It certainly is no secret among industry experts that the Tadano GTC‑1800EX is the perfect assist crane for erecting wind turbines and setting up lattice boom crawler cranes such as the CC 3800‑1. But the GTC‑1800EX has much more to offer than just wind power, as it recently demonstrated during a big job for Saller in Rostock, Germany.
Versatility is pretty much in the DNA of the Tadano GTC‑1800EX. After all, the telescopic crawler crane is made in Zweibrücken, the origin of its all terrain siblings in the AC series and of the lattice boom crawler cranes in the CC series. In other words, the foundations for a powerful, high-performance, and versatile telescopic boom crawler crane were already there. The people at crane rental company Saller thought the same thing, and so used the GTC‑1800EX to install concrete columns and their footings, each weighing up to 25.7 tonnes, during the construction of a central warehouse for a large e-commerce business. “Our competitors have primarily limited themselves to using the crane for wind power projects to date. However, it’s an extremely versatile crane and a perfect choice for conventional work sites, infrastructure projects, and building construction as well. It was the perfect machine for our project in Rostock,” Managing Director Franz Saller explains.
A tough job with no breaks
To take care of this assignment, the Tadano crane was configured with the maximum track width of six meters and the maximum ballast configuration of 45 tonnes of counterweight and 15 tonnes of central ballast. Once set up this way, the GTC‑1800EX was ready to safely handle the 210 columns in the project: The concrete columns were brought pair by pair to the work site on a lowbed trailer, after which the GTC first unloaded them and set them down temporarily on the ground. Once there, the Saller assembly technicians replaced the slinging gear with lifting rods that were inserted through premade holes in the columns. Then, the GTC took the concrete columns, which were up to 17 meters tall, brought them to a vertical position, and placed the footings in the corresponding foundation holes on the ground. “We repeated this operation endless times – we had a total of 2,400 concrete components and 210 columns to install –, so we feel confident saying that we really put the GTC-1800-EX to the test for more than two months with this job,” crane operator Dennis Kase highlights.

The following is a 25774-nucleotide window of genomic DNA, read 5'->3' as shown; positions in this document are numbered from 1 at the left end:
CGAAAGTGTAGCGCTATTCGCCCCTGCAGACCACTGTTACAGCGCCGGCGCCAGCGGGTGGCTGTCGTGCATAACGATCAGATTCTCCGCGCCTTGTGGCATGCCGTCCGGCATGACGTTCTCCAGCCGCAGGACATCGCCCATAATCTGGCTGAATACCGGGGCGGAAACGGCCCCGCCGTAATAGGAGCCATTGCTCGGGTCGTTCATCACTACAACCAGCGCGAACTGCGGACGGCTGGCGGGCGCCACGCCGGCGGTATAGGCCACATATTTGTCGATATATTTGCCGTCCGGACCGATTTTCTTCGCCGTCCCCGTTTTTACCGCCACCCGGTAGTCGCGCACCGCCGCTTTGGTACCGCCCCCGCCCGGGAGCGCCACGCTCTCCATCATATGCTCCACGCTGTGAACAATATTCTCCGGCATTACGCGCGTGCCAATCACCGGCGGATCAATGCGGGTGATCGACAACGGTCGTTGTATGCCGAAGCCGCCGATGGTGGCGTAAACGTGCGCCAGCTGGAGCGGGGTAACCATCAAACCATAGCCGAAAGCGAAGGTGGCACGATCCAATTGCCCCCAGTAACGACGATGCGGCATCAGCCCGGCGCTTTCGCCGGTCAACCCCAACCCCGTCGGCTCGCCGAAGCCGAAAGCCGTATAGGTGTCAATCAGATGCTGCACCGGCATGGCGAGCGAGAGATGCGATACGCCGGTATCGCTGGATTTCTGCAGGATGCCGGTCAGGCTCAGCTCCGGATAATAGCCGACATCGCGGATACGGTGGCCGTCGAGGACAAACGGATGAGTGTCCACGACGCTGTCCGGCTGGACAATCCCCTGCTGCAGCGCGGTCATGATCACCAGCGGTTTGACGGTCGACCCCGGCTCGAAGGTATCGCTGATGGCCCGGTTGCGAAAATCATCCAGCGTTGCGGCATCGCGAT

“The perfect machine for the job”
“And the Tadano never faltered at any point in the project,” the crane operator says while praising his crane and the way it proved itself during the job. The powerful winch featured by the GTC‑1800EX made an impression on him in particular. The 13.9-tonne line pull makes it possible for the crane to use the 245-meter-long and 26-millimeter-thick wire ropes on its primary and auxiliary hoists to lift even heavy loads with low reeving – this saves time during setup and re-reeving, as does the maximum rope speed of 139 m/min. He also considers the ease of transport with a transport width and height of only three meters for the base crane, as well as fast and safe setup and disassembly, to be a crucial advantage: At the work site, all assembly steps can be controlled via remote control or from the cab without assembly technicians having to work in the danger zone, making setup efficient. In addition, counterweights are placed on the carrier and superstructure, and the crawler carriers and second hoist are all mounted automatically with the self-assembly feature. This improves safety. “And since the track width can be adjusted between three and a half and six meters and can even be retracted and extended asymmetrically during travel, the GTC was just perfect for this work site,” says Dennis Kase as his closing statement, sure of one thing in particular: The Tadano GTC-1800-EX is definitely not a one-trick pony – and it really is the right machine for a lot of things!